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I have to prepare a computer to give away, and I do not know who is going to use it. The computer has Debian installed, and the HDD is entirely encrypted. All users have their storage on the server. I have been believing that if it meet some conditions below this will safe huge works for all computer departments:

  1. Anyone can power on/off computer as they wish

  2. Only permitted users can use installed applications

  3. Permitted Users can not view any configuration files, modify, store data and copy the HDD content even when they remove it to another computer

  4. The HDD only works with the given computer. When it stolen or tap, it is automatic destroy all data inside.

How can I go about doing that?

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It's not really possible. You simply can not prevent someone powering on/off a computer, or indeed them doing whatever they want with it once they have hands on access.

I've done something similar, for a server. It uses full disk encryption and produces its key based on hardware data such as CPU type, Mac Address, amount of memory installed, etc. If someone just took the disk out and placed it in another machine, a different key would be produced and as such the system would not reveal its data. It's meant as a protection when someone exchanges the disk in the data center and puts it in someone else's server without wiping it first.

Still you have to be aware that it does not really protect against someone who wants to mess with your stuff.

  • I like the idea; do you mind revealing details on how it is implemented? My guess: A boot+ramdisk that checks the details and produces a key used for encryption/decryption of the system partition... – Hannu Jul 29 '14 at 7:28
  • It's a Custom Initramfs that essentially does cat or grep /proc/ or /sys/ ... | sha512sum | cryptsetup luksOpen .... You'll have to decide for yourself what to use, any variable changes and the key becomes invalid. Have a backup passphrase for maintenance. For stuff like Mac Addresses to become accessible, the kernel needs the network driver in Initramfs stage. – frostschutz Jul 29 '14 at 11:21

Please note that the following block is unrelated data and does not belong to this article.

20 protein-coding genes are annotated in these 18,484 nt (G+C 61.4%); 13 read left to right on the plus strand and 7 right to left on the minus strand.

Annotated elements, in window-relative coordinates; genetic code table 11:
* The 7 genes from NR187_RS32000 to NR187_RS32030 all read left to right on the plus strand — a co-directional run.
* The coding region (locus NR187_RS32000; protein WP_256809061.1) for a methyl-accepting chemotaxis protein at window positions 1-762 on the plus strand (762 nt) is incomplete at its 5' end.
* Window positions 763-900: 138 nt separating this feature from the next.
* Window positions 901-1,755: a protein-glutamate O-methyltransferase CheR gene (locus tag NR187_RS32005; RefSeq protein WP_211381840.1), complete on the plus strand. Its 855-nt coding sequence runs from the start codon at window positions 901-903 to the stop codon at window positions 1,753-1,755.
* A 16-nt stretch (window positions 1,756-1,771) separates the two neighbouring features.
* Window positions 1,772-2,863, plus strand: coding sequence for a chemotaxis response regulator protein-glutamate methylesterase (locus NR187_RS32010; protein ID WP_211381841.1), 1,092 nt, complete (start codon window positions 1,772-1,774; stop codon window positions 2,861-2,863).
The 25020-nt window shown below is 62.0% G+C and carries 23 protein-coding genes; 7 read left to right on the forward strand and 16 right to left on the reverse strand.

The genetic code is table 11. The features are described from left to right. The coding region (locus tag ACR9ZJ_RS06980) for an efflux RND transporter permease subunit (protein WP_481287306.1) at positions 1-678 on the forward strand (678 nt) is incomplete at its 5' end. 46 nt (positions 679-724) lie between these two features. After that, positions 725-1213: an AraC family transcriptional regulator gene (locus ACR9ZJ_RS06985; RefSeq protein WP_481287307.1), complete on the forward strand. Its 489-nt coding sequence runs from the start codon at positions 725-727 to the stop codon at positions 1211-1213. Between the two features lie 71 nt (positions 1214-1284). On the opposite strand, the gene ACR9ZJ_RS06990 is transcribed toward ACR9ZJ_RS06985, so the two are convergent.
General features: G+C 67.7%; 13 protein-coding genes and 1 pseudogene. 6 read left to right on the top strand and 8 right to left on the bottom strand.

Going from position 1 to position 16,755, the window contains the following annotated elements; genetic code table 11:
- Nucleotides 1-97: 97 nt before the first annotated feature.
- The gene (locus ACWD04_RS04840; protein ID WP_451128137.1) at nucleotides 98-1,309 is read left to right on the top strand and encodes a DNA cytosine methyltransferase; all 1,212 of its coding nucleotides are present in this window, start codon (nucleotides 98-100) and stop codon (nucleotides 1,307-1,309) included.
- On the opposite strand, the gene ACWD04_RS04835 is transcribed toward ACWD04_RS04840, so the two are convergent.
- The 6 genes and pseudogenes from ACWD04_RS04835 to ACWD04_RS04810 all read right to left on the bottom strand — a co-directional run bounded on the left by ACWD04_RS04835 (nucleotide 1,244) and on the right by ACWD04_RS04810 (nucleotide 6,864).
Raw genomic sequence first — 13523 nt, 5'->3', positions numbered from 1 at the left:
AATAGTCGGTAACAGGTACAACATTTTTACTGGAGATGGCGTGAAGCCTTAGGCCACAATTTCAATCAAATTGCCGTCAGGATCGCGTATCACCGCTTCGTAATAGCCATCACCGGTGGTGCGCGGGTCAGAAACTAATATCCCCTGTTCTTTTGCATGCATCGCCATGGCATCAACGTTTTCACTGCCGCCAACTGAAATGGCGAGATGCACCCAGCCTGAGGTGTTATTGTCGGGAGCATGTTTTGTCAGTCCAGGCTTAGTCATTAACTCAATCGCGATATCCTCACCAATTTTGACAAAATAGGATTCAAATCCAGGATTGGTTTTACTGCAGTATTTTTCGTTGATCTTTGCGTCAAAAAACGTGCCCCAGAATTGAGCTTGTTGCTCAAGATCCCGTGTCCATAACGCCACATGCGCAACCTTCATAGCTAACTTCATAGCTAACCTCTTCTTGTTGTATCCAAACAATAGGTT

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  1. Use sudo. (But power off should not be prevented or people will pull the plug instead.)

  2. Some config files can be tightened to the point where they cannot be viewed; however others (critically DNS configuration) do not work if not world-readable. For each file you have to read the manual to find out.

  3. If full disk encryption + TPM-provided boot password doesn't cut it, you need custom hardware which by virtue of being custom stops most attempts.

  • 1-Kindly give me one example of "Some config files can be tightened to the point where they cannot be viewed". 2. Are there any special folders containing configuration files otherthan ordinary folder in the hard disks. – sciforgoodlife Aug 2 '14 at 21:27
  • 1: /etc/udev is safe, where /etc/resolv.conf and /etc/passwd must be world readable. General rule: for a config file to apply to programs running as a user, that user must be able to read the file. 2: /run but chmod there doesn't persist so you have to stick chmod in the startup scripts. – Joshua Aug 3 '14 at 3:59

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